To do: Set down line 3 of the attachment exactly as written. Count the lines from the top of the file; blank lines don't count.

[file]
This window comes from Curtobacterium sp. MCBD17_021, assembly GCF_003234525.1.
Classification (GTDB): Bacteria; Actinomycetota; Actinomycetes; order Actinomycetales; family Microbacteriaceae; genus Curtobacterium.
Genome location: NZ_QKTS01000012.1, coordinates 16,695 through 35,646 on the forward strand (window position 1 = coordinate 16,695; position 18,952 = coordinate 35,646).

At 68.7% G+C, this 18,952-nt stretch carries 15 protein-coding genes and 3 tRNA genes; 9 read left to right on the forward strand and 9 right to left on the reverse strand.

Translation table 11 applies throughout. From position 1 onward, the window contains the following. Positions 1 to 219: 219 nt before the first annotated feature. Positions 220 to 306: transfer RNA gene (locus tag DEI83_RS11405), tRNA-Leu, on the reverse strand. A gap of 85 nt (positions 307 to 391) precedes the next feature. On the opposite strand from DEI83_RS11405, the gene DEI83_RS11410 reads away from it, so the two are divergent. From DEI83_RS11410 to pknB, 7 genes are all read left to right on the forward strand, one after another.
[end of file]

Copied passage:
Genome location: NZ_QKTS01000012.1, coordinates 16,695 through 35,646 on the forward strand (window position 1 = coordinate 16,695; position 18,952 = coordinate 35,646).